On September 20th and 21st, among the displays of antique machinery and cars at the Reynolds Alberta Museum, were displays of stunning jewelry, custom knives, chainmail, steam punk, and sculptures; creations from sterling silver, copper and Damascus Steel.
Among the exhibitors was a ‘family affair’. Mom, Susan Marasco, and daughters Emily Marasco and Kaitlin Marasco from Calgary, Alberta were displaying and explaining to viewers their unique jewelry design that represents steampunk genre. Emily explained, “Steampunk is a science fiction sub-genre that reimagines life where steam-powered machinery meets futuristic inventions. The most common steampunk themes feature Victorian era fashions and accessories outfitted with gears, pistons, and wheels.”
Emily and Kaitlin were first introduced to the steampunk genre when they joined their younger brother as volunteers for the 2011 Calgary Comic and Entertainment Expo. They instantly fell in love with the beauty and ingenuity of the genre and saw potential for inventing unique jewelry designs. For the next year, this mother-daughter- daughter team worked hard to combine their years of experience creating jewelry and accessories into a thriving business, and Technically Twisted Studios was born.
In the past few years, Technically Twisted has expanded their products to include beaded and gemstone jewelry, and in 2014 they launched a secondary line of fantasy themed accessories under the banner ‘Realm of Enchantments’.
Why are these three women Technically Twisted? Somehow you don’t really expect a secondary school math teacher (Susan the Mom), a PhD student in electrical engineering, focusing on the connections between creativity and engineering design (daughter Emily) and a Masters student in zoology with a passion for animals and health (daughter Kaitlin) coming together to form a company that makes and sells jewelry. But that is exactly what happened. Officially launched in early 2012, Technically Twisted is a mother-daughter-daughter team that takes decades of art, crafting and jewelry experience and creates authentic jewelry pieces that they share with fans.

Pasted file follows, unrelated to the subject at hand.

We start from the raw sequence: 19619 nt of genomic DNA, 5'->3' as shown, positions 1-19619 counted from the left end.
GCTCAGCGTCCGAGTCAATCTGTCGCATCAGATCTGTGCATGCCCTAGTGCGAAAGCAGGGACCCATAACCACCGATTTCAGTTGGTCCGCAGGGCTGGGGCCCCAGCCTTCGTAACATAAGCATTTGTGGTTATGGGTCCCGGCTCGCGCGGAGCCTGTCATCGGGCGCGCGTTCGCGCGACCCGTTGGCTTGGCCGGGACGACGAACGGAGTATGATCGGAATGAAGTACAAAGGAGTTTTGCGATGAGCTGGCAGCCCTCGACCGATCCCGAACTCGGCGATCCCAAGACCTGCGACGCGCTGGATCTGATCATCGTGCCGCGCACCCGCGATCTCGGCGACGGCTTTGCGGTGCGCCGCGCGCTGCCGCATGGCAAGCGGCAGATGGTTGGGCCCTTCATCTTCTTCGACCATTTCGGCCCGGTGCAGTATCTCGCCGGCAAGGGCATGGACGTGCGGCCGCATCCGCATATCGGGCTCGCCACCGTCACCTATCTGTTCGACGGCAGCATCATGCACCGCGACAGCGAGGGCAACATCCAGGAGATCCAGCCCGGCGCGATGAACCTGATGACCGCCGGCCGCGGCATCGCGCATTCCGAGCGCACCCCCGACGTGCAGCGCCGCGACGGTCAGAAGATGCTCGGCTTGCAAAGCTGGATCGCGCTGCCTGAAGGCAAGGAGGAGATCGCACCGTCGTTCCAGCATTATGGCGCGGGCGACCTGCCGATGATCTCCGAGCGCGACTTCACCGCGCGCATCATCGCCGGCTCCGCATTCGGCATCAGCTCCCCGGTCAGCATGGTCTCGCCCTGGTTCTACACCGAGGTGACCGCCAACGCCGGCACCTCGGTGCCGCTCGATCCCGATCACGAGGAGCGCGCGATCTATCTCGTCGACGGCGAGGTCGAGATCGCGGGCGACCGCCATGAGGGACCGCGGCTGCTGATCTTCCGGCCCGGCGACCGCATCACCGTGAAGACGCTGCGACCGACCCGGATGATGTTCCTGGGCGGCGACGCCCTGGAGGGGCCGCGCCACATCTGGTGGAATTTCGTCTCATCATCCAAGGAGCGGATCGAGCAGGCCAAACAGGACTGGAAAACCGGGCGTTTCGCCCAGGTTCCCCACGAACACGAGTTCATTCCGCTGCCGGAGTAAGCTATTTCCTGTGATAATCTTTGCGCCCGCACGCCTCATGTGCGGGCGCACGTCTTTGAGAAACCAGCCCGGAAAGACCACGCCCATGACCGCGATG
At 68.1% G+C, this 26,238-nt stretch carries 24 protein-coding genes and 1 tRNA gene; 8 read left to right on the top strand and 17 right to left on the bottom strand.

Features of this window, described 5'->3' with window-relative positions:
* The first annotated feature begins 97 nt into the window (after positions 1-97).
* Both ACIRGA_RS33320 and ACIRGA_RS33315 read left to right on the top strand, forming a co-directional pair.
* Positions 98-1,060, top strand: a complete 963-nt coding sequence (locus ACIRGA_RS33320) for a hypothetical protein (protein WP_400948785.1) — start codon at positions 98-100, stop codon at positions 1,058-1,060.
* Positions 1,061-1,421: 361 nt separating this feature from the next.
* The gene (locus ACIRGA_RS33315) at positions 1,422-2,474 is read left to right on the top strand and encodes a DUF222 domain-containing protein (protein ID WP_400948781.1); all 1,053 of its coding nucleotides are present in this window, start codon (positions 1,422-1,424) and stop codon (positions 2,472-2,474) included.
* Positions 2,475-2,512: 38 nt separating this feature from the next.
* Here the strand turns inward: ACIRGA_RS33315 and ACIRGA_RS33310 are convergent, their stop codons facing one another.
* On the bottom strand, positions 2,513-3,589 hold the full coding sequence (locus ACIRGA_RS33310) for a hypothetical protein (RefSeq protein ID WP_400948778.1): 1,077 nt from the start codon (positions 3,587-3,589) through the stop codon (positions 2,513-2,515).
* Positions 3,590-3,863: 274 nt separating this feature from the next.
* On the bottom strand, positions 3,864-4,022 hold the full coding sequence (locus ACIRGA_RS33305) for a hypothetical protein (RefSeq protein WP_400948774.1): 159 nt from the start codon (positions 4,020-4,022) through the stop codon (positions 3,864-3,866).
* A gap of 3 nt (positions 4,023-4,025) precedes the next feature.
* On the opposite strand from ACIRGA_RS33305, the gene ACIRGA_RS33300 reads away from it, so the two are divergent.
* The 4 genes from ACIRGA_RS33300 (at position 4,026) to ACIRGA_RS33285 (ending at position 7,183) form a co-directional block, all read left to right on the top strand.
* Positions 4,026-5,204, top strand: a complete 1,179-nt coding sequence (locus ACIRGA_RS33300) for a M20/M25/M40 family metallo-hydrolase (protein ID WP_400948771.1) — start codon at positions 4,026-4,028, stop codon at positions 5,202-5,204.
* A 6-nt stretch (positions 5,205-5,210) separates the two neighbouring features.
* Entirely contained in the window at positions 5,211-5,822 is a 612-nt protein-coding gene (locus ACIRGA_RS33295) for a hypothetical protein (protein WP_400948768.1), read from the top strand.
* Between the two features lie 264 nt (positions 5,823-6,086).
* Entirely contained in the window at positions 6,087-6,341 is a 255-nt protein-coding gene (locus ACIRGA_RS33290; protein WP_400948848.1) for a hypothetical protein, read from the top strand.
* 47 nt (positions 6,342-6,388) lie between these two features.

Although interests and education patterns seem very diverse, digging a little deeper reveals the common interest, jewelry. Susan (Mom) has been creating jewelry, crafts, and art her entire life. She is a talented painter and seamstress who always made sure her children had the most stunning Halloween costumes in school. Susan is experienced in fibre arts, including weaving and spinning.
Emily, the PhD student in electrical engineering, has a passion for interdisciplinary connections between math, science and fine arts which has influenced her process for designing jewelry. Emily specializes in beadwork, and is also learning how to facet gemstones.
Finally, Kaitlin the Masters student in zoology, is a talented artist, capable of capturing her imagination through both paper and digital forms. Kaitlin specializes in wearable sculpture, and is also the lead for Technically Twisted’s development of a new accessory line for pets.
“The members of the Marasco family have been visiting museums, art galleries, and aquariums for as long as Kaitlin and I can remember,” is one of the reasons Emily found the Reynolds Alberta Museum such a welcoming venue. “Where some families would spend their weekends skiing or swimming, the Marascos could be found exploring the mysteries of history, art, nature, and archeology. The Reynolds-Alberta Museum is a favourite of Susan’s father, and the family first visited the exhibits together years ago. We are delighted to return to Wetaskiwin with our jewelry to be a part of this fascinating museum event.”
Reynolds Alberta Museum is to be commended for hosting this event that drew exhibitors and visitors from across Western Canada.
For more information about Technically Twisted, go to: http://technicallytwistedstudios.wordpress.com/